Nico Kadel-Garcia wrote on Sat, 01 Dec 2018 09:25 -0500:
> On Sat, Dec 1, 2018 at 4:00 AM Stefan Sperling <stsp_at_elego.de> wrote:
> > Note that we use such a workflow in SVN itself: When we backport changes
> > to stable branches and a merge conflict occurs, we prepare a branch.
> > Voting happens in a file called STATUS, and once the change is approved,
> > a bot known as 'svn-role' will merge it. See the log here for example:
> > http://svn.apache.org/viewvc/subversion/branches/1.11.x/STATUS
> But that is a branch, with its changes recorded in the single upstream
> repository. There is no split brain between repositories to resolve.
Yes, that's exactly the point. The easiest way to implement a "pull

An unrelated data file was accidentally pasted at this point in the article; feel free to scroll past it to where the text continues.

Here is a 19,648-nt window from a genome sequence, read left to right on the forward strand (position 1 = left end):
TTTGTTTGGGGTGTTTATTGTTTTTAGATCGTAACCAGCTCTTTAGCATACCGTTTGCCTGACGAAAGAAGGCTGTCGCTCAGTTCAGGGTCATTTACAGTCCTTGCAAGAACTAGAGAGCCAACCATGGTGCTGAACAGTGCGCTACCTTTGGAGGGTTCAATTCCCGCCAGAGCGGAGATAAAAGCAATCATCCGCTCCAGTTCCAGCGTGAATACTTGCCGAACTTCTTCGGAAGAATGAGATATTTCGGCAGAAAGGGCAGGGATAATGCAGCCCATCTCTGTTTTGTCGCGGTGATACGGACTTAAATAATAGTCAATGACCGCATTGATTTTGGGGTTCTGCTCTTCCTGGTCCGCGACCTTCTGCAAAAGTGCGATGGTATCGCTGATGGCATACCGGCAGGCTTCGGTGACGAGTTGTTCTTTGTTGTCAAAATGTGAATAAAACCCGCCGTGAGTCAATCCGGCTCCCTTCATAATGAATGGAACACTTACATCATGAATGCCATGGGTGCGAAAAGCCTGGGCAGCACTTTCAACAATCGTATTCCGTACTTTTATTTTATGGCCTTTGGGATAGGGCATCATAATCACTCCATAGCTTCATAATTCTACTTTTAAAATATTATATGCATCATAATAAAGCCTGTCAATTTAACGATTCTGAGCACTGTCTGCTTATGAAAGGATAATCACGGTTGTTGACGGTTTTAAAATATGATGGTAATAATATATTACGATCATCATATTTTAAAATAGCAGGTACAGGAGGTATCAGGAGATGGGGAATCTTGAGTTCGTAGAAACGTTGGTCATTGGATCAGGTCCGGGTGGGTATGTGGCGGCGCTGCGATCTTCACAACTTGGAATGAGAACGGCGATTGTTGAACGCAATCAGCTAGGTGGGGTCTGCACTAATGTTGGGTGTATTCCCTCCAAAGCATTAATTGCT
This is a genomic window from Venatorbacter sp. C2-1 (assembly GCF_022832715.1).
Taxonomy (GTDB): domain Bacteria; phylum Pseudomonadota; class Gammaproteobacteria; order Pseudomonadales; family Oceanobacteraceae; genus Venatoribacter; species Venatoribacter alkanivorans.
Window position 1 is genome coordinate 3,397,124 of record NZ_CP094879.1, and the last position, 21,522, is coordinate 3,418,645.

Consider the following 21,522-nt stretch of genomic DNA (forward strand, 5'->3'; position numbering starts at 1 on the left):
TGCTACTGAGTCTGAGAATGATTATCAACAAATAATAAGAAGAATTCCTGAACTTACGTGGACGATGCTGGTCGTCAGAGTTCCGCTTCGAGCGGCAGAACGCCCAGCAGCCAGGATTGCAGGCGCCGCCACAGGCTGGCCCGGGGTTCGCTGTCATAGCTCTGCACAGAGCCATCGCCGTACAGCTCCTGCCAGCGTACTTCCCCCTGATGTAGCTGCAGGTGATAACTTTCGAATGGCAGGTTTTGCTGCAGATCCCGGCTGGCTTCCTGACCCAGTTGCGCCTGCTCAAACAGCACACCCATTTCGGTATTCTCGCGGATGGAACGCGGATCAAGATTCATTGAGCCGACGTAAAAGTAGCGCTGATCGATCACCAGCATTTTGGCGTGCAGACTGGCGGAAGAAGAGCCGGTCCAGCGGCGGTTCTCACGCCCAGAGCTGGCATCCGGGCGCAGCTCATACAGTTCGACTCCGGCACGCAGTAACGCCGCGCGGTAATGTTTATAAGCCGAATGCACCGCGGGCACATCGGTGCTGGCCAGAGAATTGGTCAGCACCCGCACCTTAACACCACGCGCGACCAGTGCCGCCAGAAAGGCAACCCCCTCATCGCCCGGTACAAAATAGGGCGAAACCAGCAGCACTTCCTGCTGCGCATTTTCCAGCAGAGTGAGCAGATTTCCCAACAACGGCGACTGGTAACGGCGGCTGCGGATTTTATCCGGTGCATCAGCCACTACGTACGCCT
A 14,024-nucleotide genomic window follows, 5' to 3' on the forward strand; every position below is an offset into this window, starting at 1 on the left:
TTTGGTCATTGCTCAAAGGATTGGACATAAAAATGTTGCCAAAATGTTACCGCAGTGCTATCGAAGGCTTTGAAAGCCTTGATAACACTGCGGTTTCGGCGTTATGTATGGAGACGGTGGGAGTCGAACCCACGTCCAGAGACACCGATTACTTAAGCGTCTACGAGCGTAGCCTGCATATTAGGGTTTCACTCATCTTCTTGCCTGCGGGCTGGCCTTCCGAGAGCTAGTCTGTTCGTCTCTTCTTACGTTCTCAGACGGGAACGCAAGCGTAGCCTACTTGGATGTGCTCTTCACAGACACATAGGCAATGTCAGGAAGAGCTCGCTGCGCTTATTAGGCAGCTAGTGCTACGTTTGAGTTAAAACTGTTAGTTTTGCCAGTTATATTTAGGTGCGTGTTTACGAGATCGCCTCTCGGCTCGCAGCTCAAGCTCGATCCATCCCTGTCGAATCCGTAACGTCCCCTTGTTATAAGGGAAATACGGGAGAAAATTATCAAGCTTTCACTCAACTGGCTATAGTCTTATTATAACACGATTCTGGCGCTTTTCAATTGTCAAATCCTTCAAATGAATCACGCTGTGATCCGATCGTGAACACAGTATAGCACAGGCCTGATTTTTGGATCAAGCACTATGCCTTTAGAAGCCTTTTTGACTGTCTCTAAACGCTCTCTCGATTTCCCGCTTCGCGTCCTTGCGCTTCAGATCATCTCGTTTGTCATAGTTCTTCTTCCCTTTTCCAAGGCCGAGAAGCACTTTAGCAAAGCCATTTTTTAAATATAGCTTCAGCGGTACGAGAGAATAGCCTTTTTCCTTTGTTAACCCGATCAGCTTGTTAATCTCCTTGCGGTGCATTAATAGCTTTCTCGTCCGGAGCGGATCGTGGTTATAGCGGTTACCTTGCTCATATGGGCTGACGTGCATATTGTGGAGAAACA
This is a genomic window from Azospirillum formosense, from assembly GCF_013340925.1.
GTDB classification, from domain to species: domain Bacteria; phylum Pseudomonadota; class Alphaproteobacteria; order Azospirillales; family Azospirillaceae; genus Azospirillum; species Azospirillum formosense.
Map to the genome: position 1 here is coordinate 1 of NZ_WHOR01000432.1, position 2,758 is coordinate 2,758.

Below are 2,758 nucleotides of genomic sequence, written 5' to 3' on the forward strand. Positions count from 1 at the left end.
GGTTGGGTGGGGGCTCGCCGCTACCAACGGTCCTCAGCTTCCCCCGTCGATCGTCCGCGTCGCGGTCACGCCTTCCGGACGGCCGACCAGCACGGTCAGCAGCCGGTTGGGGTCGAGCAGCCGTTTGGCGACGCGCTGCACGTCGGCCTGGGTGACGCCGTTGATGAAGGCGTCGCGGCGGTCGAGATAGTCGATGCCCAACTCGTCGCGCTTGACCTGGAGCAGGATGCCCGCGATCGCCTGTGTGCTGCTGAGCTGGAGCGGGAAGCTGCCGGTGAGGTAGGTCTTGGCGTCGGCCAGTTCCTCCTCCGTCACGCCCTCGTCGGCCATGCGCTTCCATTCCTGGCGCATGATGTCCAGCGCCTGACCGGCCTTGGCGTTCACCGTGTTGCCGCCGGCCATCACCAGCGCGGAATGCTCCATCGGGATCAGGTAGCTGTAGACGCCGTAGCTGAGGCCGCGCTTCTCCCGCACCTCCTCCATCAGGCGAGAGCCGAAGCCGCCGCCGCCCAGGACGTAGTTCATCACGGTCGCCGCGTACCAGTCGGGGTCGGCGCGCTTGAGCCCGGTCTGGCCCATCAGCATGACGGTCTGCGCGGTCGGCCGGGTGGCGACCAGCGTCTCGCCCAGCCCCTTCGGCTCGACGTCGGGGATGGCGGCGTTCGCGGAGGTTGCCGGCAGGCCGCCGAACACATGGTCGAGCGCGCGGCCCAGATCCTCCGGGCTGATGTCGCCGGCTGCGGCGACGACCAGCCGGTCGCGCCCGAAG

request" workflow in Subversion is to use multiple branches within
a single repository.
At the data model level, pull requests are feature branches. The
differences are in the surrounding social patterns and in tooling built
around the "pull request - review - merge" workflow. Such tooling could
be implemented on top of Subversion 1.1.0 (sic), and has been.
> The identity, contents, and order of every individual change is there
> already. Resolving that with the individual changes and change history
> of another repository is.... well, that's where I'd expect life to get
> both difficult and dangerous.
Using multiple repositories and porting commits between them amounts to
implementing a DVCS (such as git-svn) on top of Subversion. However, as
several people already pointed out, there's no need to be distributed in
order to support pull requests. One only needs to be able to pass
patches around; branches achieve that.
Received on 2018-12-01 17:14:19 CET